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MCS Risers

First, it may be helpful to highlight a 1996 article by P.F Pickering, G.F. Hewitt, et.al. entitled "The Prediction of Flows in Production Risers - Truth & Myth?"  See "Reference" page for a link to the full article.  The following is a quote from its conclusion:

"For multi-phase flow in risers, it is known that the vast majority of experimental data have been collected in vertical air-water systems with pipes less than 2 inches in diameter, although there are some exceptions.  Current design practice for larger diameters (such as those proposed for deepwater risers) relies on the extrapolation of the methods developed from the data gathered in the small diameter tests.  The reliability of this extrapolation is extremely doubtful and it is highly likely that the characteristics of multiphase flows are markedly different in larger diameters.  In particular, there is evidence that suggests that classical hydrodynamic slugging in larger diameters may not occur due to instabilities in the Taylor bubble.  Recent tests by a major oil company in a 12 inch diameter air-water system also support this view."

In essence, the authors question the predictability of multi-phase flow performance when extrapolating from existing data (i.e., 2-inch diameter risers) to 12-inch risers.  They point to differences in the character of the flow regimes expressed, explaining that differences in flow performance are a direct consequence of the different flow mechanics of varying underlying flow regimes.  

We agree with their fundamental premise, that tubing diameter greatly influences which gas-liquid flow regime 
is expressed, and therefore the mechanics of the system.
We suggest that as a general rule, gas-liquid flow regimes become more "coherent" as the flow diameter decreases,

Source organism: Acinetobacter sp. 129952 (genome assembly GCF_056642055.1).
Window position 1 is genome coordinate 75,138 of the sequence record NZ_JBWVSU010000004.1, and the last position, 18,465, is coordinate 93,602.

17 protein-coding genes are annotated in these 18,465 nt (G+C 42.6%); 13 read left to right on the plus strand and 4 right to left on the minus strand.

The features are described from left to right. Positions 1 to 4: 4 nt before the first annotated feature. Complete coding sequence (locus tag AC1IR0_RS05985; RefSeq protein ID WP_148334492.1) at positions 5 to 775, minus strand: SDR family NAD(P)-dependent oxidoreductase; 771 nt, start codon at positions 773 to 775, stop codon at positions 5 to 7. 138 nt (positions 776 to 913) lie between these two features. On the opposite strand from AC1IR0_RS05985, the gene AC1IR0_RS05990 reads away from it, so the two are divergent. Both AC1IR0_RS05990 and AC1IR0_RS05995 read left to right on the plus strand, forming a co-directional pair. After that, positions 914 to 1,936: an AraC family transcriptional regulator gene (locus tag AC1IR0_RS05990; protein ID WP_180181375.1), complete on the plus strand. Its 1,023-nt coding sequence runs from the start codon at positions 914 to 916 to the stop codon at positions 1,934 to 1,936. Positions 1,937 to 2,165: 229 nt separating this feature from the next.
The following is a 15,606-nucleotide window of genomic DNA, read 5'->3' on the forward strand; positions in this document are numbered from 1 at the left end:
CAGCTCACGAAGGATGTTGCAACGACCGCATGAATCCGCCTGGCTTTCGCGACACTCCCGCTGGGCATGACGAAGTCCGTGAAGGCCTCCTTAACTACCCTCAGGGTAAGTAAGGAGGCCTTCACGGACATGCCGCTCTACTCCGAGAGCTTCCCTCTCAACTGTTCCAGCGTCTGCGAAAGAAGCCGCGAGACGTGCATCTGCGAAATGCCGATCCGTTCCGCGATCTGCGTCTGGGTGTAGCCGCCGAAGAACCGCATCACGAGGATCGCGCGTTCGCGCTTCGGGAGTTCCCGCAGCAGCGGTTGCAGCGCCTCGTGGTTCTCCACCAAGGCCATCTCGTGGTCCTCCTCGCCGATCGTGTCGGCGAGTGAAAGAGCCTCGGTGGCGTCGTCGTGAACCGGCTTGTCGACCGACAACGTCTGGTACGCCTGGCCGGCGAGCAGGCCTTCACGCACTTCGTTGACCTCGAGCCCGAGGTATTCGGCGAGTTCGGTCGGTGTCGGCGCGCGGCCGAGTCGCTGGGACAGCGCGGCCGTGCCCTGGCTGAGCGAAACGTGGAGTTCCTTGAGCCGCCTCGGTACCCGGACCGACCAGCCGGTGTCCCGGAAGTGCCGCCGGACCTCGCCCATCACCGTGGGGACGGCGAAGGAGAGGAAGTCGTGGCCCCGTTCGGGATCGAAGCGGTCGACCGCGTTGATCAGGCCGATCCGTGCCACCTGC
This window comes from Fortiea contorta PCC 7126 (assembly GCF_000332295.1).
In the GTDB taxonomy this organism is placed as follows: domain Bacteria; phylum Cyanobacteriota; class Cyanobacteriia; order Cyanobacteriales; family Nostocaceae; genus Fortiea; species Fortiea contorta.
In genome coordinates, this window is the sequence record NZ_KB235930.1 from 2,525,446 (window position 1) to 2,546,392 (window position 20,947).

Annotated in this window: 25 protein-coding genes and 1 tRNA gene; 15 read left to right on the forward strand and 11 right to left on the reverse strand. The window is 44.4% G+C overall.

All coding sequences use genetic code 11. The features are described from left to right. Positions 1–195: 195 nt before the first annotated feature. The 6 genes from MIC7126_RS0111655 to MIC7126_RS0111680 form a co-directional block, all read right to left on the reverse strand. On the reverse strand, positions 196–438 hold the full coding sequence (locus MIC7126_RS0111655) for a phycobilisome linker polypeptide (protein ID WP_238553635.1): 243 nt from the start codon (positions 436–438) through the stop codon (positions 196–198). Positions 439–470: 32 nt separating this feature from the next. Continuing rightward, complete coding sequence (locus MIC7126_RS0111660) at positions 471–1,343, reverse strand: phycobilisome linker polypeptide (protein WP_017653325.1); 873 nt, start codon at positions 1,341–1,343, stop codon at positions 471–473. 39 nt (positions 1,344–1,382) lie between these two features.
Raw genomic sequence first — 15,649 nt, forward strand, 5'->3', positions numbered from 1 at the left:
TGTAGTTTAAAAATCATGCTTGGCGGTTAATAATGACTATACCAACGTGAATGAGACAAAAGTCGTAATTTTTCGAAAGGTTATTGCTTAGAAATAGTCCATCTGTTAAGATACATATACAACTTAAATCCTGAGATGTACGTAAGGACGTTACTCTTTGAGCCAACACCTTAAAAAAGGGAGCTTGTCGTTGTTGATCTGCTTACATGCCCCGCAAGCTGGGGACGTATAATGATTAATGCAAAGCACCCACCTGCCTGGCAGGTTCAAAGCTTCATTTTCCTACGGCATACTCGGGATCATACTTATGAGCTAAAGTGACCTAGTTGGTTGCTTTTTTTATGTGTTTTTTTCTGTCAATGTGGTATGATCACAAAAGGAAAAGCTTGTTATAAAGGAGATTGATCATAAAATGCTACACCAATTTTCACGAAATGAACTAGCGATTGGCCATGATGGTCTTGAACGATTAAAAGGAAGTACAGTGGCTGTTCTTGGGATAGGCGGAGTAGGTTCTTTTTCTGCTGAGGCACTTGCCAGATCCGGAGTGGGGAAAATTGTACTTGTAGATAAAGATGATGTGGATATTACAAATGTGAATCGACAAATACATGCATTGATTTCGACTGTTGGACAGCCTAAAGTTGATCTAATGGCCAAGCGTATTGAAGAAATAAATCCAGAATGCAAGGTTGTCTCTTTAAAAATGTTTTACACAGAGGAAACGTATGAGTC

and therefore more predictable.  This is largely because,          1) the Reynolds number (turbulence) decreases linearly 
with diameter, 2) the effects of surface tension increase with declining diameter, and 3) the flow becomes more axially oriented given lateral confinement.  And as is usually the case, greater coherence leads to higher efficiency (reduced gas slippage in this case).

Using an MCS riser would result in greater flow coherence within each flow passageway.  In addition, given multiple individual flow passageways, output is further smoothed out
in the aggregate, effectively eliminating severe slugging.  
And the number of open passageways could be actively managed at surface to optimize flow and to assist in kickoff.

As a general rule, while dividing the flow volume into more and more individual flows results in improved flow performance (less gas slippage and lower Turner critical rate), even dividing the flow into three or four discrete flows provides significant benefits.  For example, converting a 4-inch diameter riser into an MCS riser having four passageways of 2-inch diameter each would reduce the minimum flow velocity to maintain steady state by almost half, together with reducing the probability and extent of severe slugging.  

Given issues with downhole access, we propose a dual-riser concept that would be especially economic for offshore use.
Patching in a secondary MCS riser at the ocean floor would permit optimization of riser flow performance, while at the same time ensuring downhole access.  Even a 100-foot MCS riser section to the surface would provide significant benefits.
Offshore application provides the benefit of not having to excavate, but some onshore wells having dual completions may be reconfigured to efficiently tap the best remaining reservoir.
















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